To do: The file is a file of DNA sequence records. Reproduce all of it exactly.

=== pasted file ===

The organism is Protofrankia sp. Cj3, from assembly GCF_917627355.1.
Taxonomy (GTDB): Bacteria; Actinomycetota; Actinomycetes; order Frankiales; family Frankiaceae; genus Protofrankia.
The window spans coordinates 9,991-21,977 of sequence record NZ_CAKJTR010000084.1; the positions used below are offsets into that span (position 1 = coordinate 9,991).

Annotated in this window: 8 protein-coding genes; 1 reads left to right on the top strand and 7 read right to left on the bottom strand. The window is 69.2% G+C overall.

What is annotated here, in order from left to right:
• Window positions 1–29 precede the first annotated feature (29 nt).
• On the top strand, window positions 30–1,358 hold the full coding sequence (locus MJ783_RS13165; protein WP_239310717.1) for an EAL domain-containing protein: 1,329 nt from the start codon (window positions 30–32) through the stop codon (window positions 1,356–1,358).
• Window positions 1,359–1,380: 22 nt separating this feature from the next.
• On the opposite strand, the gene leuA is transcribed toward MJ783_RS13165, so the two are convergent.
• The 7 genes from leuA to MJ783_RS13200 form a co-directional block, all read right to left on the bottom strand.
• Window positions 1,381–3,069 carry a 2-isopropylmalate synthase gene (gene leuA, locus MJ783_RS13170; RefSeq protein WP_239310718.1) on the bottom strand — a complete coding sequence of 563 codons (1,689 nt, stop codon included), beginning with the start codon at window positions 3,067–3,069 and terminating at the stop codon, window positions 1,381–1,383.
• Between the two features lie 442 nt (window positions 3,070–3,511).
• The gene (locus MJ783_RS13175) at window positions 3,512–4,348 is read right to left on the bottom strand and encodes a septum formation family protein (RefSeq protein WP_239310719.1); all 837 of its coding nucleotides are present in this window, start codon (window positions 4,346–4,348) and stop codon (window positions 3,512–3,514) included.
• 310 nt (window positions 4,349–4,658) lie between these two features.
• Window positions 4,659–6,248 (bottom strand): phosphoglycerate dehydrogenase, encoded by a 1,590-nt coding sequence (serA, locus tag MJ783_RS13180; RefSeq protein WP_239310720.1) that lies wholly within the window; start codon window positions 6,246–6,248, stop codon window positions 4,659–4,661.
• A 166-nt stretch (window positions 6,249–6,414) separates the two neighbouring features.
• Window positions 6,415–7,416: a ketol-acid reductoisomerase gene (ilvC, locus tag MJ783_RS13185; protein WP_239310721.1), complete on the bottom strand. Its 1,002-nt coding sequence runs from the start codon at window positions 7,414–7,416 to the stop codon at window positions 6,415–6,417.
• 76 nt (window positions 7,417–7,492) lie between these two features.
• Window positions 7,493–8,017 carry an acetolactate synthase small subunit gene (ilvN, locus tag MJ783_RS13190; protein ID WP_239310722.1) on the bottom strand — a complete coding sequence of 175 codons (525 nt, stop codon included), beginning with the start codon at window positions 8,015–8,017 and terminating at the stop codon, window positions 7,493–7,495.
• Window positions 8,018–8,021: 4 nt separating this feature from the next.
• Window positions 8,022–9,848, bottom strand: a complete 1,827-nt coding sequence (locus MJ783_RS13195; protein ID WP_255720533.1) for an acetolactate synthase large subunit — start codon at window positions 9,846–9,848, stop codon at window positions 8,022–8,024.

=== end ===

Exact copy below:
The organism is Protofrankia sp. Cj3, from assembly GCF_917627355.1.
Taxonomy (GTDB): Bacteria; Actinomycetota; Actinomycetes; order Frankiales; family Frankiaceae; genus Protofrankia.
The window spans coordinates 9,991-21,977 of sequence record NZ_CAKJTR010000084.1; the positions used below are offsets into that span (position 1 = coordinate 9,991).

Annotated in this window: 8 protein-coding genes; 1 reads left to right on the top strand and 7 read right to left on the bottom strand. The window is 69.2% G+C overall.

What is annotated here, in order from left to right:
• Window positions 1–29 precede the first annotated feature (29 nt).
• On the top strand, window positions 30–1,358 hold the full coding sequence (locus MJ783_RS13165; protein WP_239310717.1) for an EAL domain-containing protein: 1,329 nt from the start codon (window positions 30–32) through the stop codon (window positions 1,356–1,358).
• Window positions 1,359–1,380: 22 nt separating this feature from the next.
• On the opposite strand, the gene leuA is transcribed toward MJ783_RS13165, so the two are convergent.
• The 7 genes from leuA to MJ783_RS13200 form a co-directional block, all read right to left on the bottom strand.
• Window positions 1,381–3,069 carry a 2-isopropylmalate synthase gene (gene leuA, locus MJ783_RS13170; RefSeq protein WP_239310718.1) on the bottom strand — a complete coding sequence of 563 codons (1,689 nt, stop codon included), beginning with the start codon at window positions 3,067–3,069 and terminating at the stop codon, window positions 1,381–1,383.
• Between the two features lie 442 nt (window positions 3,070–3,511).
• The gene (locus MJ783_RS13175) at window positions 3,512–4,348 is read right to left on the bottom strand and encodes a septum formation family protein (RefSeq protein WP_239310719.1); all 837 of its coding nucleotides are present in this window, start codon (window positions 4,346–4,348) and stop codon (window positions 3,512–3,514) included.
• 310 nt (window positions 4,349–4,658) lie between these two features.
• Window positions 4,659–6,248 (bottom strand): phosphoglycerate dehydrogenase, encoded by a 1,590-nt coding sequence (serA, locus tag MJ783_RS13180; RefSeq protein WP_239310720.1) that lies wholly within the window; start codon window positions 6,246–6,248, stop codon window positions 4,659–4,661.
• A 166-nt stretch (window positions 6,249–6,414) separates the two neighbouring features.
• Window positions 6,415–7,416: a ketol-acid reductoisomerase gene (ilvC, locus tag MJ783_RS13185; protein WP_239310721.1), complete on the bottom strand. Its 1,002-nt coding sequence runs from the start codon at window positions 7,414–7,416 to the stop codon at window positions 6,415–6,417.
• 76 nt (window positions 7,417–7,492) lie between these two features.
• Window positions 7,493–8,017 carry an acetolactate synthase small subunit gene (ilvN, locus tag MJ783_RS13190; protein ID WP_239310722.1) on the bottom strand — a complete coding sequence of 175 codons (525 nt, stop codon included), beginning with the start codon at window positions 8,015–8,017 and terminating at the stop codon, window positions 7,493–7,495.
• Window positions 8,018–8,021: 4 nt separating this feature from the next.
• Window positions 8,022–9,848, bottom strand: a complete 1,827-nt coding sequence (locus MJ783_RS13195; protein ID WP_255720533.1) for an acetolactate synthase large subunit — start codon at window positions 9,846–9,848, stop codon at window positions 8,022–8,024.